President Obama and the Hispanic Community

Renewing the American Dream: Empowerment through Diversity

William Ramos

The U.S. Department of Commerce’s mission is to help make American businesses be more innovative at home and more competitive abroad, so they can create jobs here in the United States. And while that mission is clearly focused, the diversity of issues that Commerce tackles are wide ranging.  It is, like the Latino community in the United States, very eclectic.

The U.S. Department of Commerce has a broad mandate to advance economic growth, jobs and opportunities for the American people. It has cross-cutting responsibilities in the areas of trade, technology, entrepreneurship, economic development, environmental stewardship, tourism and statistical research and analysis. The products and services the Department provides touch the daily lives of Americans and American companies in many ways, including weather forecasts, the decennial census, and patent and trademark protection for inventors and businesses.

Developing commerce to provide new opportunities has been the Department’s goal since its beginning in 1903, and it remains a primary obligation today.  And with approximately 47,000 employees worldwide, the Department and its 12 bureaus does that work here at home and across the globe. 

It is this diversity of issues that makes the Department of Commerce such an interesting and challenging place to work, and as the Secretary’s Director of Intergovernmental Affairs, it is my role to promote President Obama’s policies, programs and initiatives with state and local elected officials across the 50 states and territories as it relates to the 12 bureaus within the department, to include the American Jobs Act. 

Having grown up in such an international city as Miami, Florida, I had the opportunity to work and learn within an environment where Latino participation was very strong in business, the media, government, education and non-profit work.  As the son of a retired chef and elementary school cafeteria worker, both of whom were community activists; my parents instilled in me a passion for community service, social and racial justice, and the empowerment of the Latino community and communities of color that spans a twenty-five plus year professional career.  Whether it was helping develop leadership through education among Latino youth; serving as a board member for a senior center and a housing and economic development non-profit; or advocating for Latinos to fully participate in the American political process as it relates to immigration, naturalization, being counted in the Census, and voting rights protection – it has always been important to me that all voices are heard and are part of the decision making process on the issues that affect our community and our nation.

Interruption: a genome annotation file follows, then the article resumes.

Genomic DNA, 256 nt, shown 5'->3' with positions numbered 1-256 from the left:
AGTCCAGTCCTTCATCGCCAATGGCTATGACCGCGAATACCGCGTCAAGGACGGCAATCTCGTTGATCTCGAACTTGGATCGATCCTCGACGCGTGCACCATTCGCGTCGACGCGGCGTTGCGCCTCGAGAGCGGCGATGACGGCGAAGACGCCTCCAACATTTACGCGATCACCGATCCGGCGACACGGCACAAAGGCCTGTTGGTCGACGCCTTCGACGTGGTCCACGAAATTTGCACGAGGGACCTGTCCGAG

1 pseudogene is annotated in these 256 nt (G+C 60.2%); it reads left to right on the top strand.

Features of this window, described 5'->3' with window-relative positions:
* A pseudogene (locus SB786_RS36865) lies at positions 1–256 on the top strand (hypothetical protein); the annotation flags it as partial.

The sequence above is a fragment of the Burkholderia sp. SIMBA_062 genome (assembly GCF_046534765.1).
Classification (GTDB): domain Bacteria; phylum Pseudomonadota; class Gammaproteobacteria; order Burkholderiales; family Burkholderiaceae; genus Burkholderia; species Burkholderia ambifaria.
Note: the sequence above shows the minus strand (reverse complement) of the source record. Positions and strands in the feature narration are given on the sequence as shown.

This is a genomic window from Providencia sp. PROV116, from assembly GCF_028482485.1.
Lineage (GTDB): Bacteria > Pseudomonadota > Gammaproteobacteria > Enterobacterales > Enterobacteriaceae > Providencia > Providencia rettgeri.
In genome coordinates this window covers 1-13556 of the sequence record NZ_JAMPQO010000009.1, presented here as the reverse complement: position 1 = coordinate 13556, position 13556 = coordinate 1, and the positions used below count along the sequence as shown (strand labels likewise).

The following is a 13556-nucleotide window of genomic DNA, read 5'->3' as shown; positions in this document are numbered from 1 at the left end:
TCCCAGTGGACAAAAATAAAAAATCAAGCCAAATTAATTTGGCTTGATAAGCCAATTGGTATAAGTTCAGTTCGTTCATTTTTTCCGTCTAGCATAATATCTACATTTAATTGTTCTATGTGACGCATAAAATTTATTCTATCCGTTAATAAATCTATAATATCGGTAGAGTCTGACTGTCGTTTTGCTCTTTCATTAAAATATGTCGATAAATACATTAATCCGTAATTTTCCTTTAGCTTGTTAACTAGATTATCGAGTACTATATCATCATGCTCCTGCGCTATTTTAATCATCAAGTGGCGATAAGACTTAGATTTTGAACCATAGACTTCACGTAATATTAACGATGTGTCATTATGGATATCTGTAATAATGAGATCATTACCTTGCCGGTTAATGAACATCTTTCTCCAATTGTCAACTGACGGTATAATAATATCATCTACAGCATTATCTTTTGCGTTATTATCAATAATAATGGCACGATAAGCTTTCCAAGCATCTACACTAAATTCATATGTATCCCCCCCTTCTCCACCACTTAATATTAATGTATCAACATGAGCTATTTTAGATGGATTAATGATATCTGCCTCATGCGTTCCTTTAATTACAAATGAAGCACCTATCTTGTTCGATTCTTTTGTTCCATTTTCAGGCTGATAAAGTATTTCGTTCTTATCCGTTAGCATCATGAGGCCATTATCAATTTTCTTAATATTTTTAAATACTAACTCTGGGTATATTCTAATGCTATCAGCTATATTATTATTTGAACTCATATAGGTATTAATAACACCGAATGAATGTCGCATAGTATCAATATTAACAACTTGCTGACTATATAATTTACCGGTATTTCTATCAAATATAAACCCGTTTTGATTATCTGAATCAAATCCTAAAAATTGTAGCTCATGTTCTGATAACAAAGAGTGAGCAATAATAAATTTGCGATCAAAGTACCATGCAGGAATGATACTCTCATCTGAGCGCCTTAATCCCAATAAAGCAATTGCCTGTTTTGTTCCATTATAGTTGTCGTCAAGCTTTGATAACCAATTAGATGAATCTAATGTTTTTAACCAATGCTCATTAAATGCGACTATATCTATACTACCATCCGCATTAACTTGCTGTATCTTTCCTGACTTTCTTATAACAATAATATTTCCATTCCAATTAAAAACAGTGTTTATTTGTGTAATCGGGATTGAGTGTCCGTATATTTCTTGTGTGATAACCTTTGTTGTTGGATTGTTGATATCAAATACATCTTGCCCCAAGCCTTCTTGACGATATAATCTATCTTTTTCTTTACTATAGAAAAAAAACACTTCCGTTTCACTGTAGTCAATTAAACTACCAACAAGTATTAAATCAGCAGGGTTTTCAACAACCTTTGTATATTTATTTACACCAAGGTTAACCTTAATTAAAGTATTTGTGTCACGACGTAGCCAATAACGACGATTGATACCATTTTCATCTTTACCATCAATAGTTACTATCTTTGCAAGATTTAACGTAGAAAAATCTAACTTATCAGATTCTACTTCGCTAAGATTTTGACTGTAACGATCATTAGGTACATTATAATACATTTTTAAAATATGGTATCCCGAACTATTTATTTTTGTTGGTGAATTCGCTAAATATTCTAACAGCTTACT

It is the cross section of my life-long professional advocacy and my role at Commerce that made one my duties working with state and local elected officials across the country, one of the most important and fulfilling ones; the 2010 Decennial Census. The 2010 Decennial Census was the largest peace time mobilization in our country’s history. The U.S. Census is one of the most basic forms of civic participation in our country and it is mandated by Article I, Section 2 of the Constitution and takes place every 10 years. It is a snapshot of our country, and just like it is important to have every member of our family in the wedding, quinceañera or baptism pictures, it is just as important that everyone in the diverse mosaic of the United States be part of that snapshot as well.  The data collected by the decennial census determine the number of seats each state has in the U.S. House of Representatives and is also used to distribute billions in federal funds to local communities. 

Data from the 2010 Census pro­vide insights to our ethnically diverse nation. According to the 2010 Census, 308.7 million people resided in the United States on April 1, 2010, of which 50.5 million (or 16 percent) were of Hispanic or Latino origin. The Hispanic population increased from 35.3 million in 2000 when this group made up 13 percent of the total population.  The majority ofthe growth in the total population came from increases in those who reported their ethnicity as Hispanic or Latino. In fact, more than half of the growth in the total population of the United States between 2000 and 2010 was due to the increase in the Hispanic population.

The Latino population increased by 15.2 million between 2000 and 2010, accounting for over half of the 27.3 million increases in the total population of the United States. Between 2000 and 2010, the Hispanic population grew by 43 percent, which was four times the growth in the total population at 10 percent. Additionally, 3.7 million were counted in Puerto Rico.

As a Puerto Rican-American in the Obama administration, it is an honor to serve a President that values the richness and diversity of our country; and as exhibited by the 2010 Census, the picture of this country is as diverse and eclectic as the department that I am so proud to work in.  And at Commerce, we count on Americans of Latino descent and heritage to help make American businesses be more innovative at home and more competitive abroad, so they can create jobs here in the United States for everyone.

William Ramos is the  Director of Intergovernmental Affairs for the U.S. Department of Commerce Secretary

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